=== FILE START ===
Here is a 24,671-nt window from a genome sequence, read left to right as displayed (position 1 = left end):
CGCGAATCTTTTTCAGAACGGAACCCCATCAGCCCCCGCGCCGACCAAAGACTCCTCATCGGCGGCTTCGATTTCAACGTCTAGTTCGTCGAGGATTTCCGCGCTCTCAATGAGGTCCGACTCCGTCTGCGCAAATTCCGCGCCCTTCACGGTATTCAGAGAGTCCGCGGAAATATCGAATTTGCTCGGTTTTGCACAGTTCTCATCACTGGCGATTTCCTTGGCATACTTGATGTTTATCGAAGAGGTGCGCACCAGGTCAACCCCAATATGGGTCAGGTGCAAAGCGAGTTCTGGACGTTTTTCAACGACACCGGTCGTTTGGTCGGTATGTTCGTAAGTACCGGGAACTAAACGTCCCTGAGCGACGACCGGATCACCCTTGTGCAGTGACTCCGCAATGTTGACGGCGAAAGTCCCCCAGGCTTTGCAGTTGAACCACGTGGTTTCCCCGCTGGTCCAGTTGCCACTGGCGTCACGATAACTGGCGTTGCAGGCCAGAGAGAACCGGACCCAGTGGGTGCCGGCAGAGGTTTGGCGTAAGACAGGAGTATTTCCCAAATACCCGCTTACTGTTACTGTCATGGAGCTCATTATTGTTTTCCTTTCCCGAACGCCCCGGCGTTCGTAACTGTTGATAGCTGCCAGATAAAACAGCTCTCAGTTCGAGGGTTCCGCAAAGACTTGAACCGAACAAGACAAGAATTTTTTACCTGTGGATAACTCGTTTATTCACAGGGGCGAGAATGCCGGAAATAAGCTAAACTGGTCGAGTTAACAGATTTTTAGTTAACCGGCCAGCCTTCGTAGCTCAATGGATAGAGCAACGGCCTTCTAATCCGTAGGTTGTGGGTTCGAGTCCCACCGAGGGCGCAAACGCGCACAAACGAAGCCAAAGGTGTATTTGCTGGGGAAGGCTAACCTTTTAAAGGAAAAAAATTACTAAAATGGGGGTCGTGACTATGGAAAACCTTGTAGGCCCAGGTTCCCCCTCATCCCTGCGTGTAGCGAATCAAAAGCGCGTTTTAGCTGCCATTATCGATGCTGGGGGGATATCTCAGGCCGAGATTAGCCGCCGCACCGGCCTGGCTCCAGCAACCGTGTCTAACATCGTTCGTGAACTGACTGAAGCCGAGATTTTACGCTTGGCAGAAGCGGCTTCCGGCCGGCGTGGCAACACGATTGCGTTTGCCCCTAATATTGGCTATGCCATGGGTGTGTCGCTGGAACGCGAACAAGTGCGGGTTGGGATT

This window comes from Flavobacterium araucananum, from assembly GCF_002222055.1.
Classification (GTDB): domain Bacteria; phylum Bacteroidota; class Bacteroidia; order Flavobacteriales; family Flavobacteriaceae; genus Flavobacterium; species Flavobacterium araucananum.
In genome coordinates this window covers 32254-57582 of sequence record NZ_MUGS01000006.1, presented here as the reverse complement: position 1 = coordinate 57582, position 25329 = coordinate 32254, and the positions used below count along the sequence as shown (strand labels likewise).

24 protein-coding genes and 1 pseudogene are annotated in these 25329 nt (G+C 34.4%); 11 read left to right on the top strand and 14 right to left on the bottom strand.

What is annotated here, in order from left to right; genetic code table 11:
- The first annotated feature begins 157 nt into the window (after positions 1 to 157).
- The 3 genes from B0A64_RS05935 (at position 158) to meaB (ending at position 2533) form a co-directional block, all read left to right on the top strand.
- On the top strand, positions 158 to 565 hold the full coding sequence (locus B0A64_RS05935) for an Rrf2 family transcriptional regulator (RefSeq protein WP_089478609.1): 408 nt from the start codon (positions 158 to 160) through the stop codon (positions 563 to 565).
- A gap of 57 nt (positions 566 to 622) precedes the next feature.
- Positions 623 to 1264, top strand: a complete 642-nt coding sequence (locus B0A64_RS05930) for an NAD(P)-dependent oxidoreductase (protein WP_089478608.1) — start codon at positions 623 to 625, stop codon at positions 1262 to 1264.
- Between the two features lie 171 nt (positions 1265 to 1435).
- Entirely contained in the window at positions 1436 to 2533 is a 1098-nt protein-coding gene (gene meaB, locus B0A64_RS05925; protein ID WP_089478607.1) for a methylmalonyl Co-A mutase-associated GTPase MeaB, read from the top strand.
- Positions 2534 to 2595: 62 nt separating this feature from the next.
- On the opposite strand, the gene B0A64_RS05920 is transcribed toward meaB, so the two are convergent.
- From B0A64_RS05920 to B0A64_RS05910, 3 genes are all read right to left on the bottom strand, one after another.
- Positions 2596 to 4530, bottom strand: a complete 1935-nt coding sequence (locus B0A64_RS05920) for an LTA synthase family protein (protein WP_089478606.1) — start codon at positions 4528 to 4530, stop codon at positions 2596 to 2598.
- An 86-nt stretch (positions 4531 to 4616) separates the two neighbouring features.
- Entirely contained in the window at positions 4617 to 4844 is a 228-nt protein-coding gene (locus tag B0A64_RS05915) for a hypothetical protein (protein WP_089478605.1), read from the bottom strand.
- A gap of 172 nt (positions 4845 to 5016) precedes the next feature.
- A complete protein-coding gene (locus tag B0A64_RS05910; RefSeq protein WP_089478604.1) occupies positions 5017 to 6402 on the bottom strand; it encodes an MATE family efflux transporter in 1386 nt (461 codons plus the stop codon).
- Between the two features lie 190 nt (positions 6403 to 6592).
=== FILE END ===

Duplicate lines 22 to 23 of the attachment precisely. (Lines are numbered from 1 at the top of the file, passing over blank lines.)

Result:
- A complete protein-coding gene (locus tag B0A64_RS05910; RefSeq protein WP_089478604.1) occupies positions 5017 to 6402 on the bottom strand; it encodes an MATE family efflux transporter in 1386 nt (461 codons plus the stop codon).
- Between the two features lie 190 nt (positions 6403 to 6592).